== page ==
By a News Reporter-Staff News Editor at Gene Therapy Weekly -- Fresh data on Ischemia are presented in a new report. According to news reporting out of Gif sur Yvette, France, by NewsRx editors, research stated, "The purpose of this study is to further document alteration of signal transduction pathways, more particularly of hedgehog (Hh) signaling, causing impaired ischemic muscle repair in old mice. Approach and Results We used 12-week-old (young mice) and 20- to 24-month-old C57BL/6 mice (old mice) to investigate the activity of Hh signaling in the setting of hindlimb ischemia-induced angiogenesis and skeletal muscle repair."
Our news journalists obtained a quote from the research from Institute for Neurobiology, "In this model, delayed ischemic muscle repair observed in old mice was associated with an impaired upregulation of Gli1. Sonic Hh expression was not different in old mice compared with young mice, whereas desert Hh (Dhh) expression was downregulated in the skeletal muscle of old mice both in healthy and ischemic conditions. The rescue of Dhh expression by gene therapy in old mice promoted ischemia-induced angiogenesis and increased nerve density; nevertheless, it failed to promote myogenesis or to increase Gli1 mRNA expression. After further investigation, we found that, in addition to Dhh, smoothened expression was significantly downregulated in old mice. We used smoothened haploinsufficient mice to demonstrate that smoothened knockdown by 50% is sufficient to impair activation of Hh signaling and ischemia-induced muscle repair. The present study demonstrates that Hh signaling is impaired in aged mice because of Dhh and smoothened downregulation."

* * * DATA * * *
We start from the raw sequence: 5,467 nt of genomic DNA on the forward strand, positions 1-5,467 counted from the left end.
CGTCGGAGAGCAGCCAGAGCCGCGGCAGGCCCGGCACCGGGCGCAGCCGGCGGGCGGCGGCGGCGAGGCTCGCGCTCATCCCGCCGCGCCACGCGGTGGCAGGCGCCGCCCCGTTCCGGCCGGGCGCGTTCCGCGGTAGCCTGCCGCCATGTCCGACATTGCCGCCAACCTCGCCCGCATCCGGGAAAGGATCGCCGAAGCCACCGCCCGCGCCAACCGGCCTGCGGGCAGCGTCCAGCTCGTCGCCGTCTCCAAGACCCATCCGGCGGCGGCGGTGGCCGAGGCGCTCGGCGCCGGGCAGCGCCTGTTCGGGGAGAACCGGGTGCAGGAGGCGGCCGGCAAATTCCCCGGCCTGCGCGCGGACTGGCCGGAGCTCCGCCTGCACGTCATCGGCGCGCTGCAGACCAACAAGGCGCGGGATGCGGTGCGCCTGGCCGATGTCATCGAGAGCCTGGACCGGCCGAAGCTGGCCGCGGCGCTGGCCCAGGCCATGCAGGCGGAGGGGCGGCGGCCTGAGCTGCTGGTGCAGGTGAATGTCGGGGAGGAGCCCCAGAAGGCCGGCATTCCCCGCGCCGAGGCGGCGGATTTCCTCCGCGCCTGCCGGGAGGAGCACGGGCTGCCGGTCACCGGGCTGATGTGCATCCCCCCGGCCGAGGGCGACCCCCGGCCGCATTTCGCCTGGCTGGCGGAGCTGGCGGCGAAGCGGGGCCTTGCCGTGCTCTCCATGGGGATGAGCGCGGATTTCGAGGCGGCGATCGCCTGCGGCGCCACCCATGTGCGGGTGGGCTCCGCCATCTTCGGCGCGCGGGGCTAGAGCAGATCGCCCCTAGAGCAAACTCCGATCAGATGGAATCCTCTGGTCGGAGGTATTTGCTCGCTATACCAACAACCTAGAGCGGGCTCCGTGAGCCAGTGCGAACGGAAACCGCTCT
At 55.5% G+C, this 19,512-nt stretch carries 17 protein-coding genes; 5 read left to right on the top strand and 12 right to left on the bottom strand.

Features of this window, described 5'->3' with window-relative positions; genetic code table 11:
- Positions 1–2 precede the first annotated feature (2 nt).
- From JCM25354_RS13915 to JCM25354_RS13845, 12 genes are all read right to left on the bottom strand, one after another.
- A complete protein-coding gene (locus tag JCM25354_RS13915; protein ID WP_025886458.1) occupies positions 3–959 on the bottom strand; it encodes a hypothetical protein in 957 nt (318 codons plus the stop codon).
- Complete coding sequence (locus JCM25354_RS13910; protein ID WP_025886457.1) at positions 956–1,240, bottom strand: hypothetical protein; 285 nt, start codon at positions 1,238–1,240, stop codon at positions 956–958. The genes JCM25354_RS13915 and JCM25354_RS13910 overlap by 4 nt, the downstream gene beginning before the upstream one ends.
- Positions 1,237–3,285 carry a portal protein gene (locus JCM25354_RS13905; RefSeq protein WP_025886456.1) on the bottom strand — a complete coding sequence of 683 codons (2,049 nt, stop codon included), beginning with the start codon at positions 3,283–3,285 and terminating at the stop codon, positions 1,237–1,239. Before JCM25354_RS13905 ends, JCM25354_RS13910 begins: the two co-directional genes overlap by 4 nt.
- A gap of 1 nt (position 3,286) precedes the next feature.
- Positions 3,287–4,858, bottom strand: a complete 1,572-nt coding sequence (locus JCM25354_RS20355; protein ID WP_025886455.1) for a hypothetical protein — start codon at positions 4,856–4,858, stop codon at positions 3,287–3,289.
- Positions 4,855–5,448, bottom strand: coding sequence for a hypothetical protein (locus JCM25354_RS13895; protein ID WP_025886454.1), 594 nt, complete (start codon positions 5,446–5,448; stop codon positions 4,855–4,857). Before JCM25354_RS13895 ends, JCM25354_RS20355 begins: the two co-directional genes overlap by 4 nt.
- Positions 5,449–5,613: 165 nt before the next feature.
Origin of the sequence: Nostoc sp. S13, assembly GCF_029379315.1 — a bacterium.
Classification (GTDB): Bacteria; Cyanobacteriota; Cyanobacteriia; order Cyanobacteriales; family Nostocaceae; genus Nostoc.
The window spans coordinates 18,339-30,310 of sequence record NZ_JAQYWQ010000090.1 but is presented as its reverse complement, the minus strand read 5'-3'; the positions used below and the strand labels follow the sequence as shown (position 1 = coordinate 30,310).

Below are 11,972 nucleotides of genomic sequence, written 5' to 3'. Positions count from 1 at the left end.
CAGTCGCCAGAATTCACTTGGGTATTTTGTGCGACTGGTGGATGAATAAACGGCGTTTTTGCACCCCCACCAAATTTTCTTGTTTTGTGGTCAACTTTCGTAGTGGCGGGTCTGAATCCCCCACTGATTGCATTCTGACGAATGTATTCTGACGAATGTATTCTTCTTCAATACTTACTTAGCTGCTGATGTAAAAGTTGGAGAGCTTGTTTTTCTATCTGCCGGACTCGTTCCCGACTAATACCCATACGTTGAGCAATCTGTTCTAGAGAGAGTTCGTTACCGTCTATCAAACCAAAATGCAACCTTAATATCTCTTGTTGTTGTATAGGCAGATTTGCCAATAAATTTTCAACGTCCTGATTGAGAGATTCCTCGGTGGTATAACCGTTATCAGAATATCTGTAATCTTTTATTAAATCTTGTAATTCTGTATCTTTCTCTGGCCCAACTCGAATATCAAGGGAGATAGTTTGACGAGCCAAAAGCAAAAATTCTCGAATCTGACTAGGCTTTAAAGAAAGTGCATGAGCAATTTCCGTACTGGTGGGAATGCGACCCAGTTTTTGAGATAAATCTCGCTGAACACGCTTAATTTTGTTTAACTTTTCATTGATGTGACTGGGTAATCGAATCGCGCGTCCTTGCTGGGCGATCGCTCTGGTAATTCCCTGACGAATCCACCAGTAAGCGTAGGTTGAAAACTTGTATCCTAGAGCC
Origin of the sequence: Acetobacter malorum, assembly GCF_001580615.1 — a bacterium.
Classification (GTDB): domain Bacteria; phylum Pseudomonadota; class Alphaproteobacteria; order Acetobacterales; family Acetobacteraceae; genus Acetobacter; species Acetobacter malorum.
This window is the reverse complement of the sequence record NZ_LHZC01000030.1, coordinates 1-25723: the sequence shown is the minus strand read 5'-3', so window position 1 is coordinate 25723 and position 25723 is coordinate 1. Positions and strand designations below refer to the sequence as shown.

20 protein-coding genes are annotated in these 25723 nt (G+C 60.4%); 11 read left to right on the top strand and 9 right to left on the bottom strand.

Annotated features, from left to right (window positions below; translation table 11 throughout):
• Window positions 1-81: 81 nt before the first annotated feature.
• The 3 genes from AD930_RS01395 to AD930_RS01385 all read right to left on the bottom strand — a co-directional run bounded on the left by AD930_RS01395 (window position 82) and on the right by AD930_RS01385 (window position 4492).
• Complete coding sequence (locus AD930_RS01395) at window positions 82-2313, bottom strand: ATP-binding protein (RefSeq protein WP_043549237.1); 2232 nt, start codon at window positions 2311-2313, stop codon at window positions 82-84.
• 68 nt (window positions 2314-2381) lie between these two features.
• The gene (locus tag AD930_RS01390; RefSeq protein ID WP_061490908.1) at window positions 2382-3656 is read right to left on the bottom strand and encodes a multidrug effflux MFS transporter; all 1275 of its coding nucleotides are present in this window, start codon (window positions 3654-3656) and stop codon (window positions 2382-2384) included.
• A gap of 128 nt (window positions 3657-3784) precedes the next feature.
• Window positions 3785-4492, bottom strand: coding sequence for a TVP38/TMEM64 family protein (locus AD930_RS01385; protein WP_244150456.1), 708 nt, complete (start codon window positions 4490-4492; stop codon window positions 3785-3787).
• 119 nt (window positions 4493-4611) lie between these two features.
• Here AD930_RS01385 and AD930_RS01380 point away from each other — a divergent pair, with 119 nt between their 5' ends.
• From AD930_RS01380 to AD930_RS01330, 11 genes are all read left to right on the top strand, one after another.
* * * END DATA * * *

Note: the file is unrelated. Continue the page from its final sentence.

According to the news editors, the research concluded: "Moreover, it shows that hegdehog-dependent regulation of angiogenesis and myogenesis involves distinct mechanisms."
For more information on this research see: Hedgehog-Dependent Regulation of Angiogenesis and Myogenesis Is Impaired in Aged Mice. Arteriosclerosis Thrombosis and Vascular Biology, 2013;33(12):2858-2866. Arteriosclerosis Thrombosis and Vascular Biology can be contacted at: Lippincott Williams & Wilkins, 530 Walnut St, Philadelphia, PA 19106-3621, USA (see also Ischemia).
Our news journalists report that additional information may be obtained by contacting M.A. Renault, CNRS, Inst Neurobiol Alfred Fessard IFR2118, Lab Neurobiol & Dev, UPR 3294, Gif Sur Yvette, France. Additional authors for this research include F. Robbesyn, C. Chapouly, Q.Y. Yao, S. Vandierdonck, A. Reynaud, I. Belloc, E. Traiffort, M. Ruat, C. Desgranges and A.P. Gadeau.
Keywords for this news article include: Biotechnology, France, Europe, Ischemia, Angiogenesis, Gene Therapy, Gif sur Yvette, Bioengineering
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